Where do great health strategies and principles come from? The answer may surprise you. But even more importantly, every one of us has a role to play in encouraging new and powerful health practices in our daily lives. If you didn’t know that your attitudes about health can either encourage or discourage new thinking on health, this post is for you.
The role that we all have to play in this process is who we choose to listen to. And why.
It doesn’t take much of a stretch to accept that one of the most important factors in innovation of any kind is the ability to see beyond the accepted principles and practices. Yet who does all this thinking ‘outside the box’. Very rarely is it the experts. The more of a studied expert you are in any field, the more likely it is that you will have thoroughly assimilated existing practices and concepts—along with all their limitations—and will actively defend the known above the unknown.
This is also what education supports. Higher learning teaches tried and true, documented and analyzed, practiced and perfected, and will tacitly or overtly discourage acts of creation. After all, of what worth would an education be if you were just going to discard it and create something new? (that’s a real question, not rhetorical)
Bring this back to the subject of human health. I have had the distinct good fortune to be a witness to some remarkable strides in our understanding of that which causes the human body to thrive over the past 20 years. I can recall a day not so long ago, for example, when even the most highly educated health professional wouldn’t touch the subject of diet and its relationship to health. For one thing, it was assumed that everyone knew what a healthy diet was (even though no one was talking about it), and because it was considered a non-issue, no one really knew much about it.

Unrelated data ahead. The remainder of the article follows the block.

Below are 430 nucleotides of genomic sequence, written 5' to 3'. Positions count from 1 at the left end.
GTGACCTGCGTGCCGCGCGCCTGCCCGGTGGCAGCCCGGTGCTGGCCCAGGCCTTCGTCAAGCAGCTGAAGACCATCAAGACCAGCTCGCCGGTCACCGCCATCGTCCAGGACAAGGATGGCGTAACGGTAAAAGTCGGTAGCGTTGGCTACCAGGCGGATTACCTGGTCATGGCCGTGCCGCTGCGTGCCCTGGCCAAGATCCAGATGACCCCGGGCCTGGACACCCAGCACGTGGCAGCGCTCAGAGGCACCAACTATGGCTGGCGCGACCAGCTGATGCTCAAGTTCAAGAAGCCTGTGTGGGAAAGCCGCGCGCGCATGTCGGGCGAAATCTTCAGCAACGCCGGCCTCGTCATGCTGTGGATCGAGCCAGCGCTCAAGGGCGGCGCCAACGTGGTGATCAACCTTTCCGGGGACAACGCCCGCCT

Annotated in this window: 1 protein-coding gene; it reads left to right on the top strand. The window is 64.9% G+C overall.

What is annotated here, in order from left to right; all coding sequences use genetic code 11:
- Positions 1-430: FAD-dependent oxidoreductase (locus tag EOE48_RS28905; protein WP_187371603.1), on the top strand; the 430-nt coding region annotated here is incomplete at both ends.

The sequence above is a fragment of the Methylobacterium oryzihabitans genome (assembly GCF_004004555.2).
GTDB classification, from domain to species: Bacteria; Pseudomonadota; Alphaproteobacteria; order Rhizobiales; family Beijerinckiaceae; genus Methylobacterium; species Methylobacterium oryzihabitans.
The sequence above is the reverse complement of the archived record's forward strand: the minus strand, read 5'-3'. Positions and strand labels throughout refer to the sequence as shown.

What you see today is a lot of people talking, but the talk is mostly about diets—not nutrition. Those are very different things. All this talk has been created by the demands of a couple of camps of the modern population: 1) the elite athlete looking for a competitive edge, and 2) those who had become overweight and ill of health to the point of it seriously affecting their quality of life. Once these camps started asking questions, anyone who could convince them of some credibility on the subject would gladly chime in with their opinion, usually for a fee or the price of a book. Who did those camps listen to first? And who did they endow with credibility on the subject? Those who were the best at convincing you they knew the answer. Not those who actually did.
This is the role we all play in deciding whose voice gets listened to in the creation of health strategies. For the most part, we (as in, society) will choose the “professionals”, the “experts”, and the “scientists” to be the trusted source of health information. The evidence of this can easily be found in the fact that you will never see a new health product or concept appear on the market unless it is (rightly or not) supported by something claimed to “science”, “scientific data”, “scientific study”, etc. Rarely will a voice be given much prominence on the subject of health unless it’s wearing a lab coat and/or has 2 or 3 letters tacked onto the end of its name.
On the surface this probably sounds like a pretty good qualifier, but here’s the unintended consequence: all a marketer of a product or book has to do these days is convince you that they are coming to you as an “expert” or a “scientist”, or simply hire one to voice their message, and those of us on the receiving end of that message will tend to believe whatever they say, having been dazzled more by the credentials than the facts. That’s a game just about anyone can play. The message is often backed up with something that looks like scientific data to the untrained eye (or ear). Interestingly, none of this has anything to do with the actual efficacy of the plan.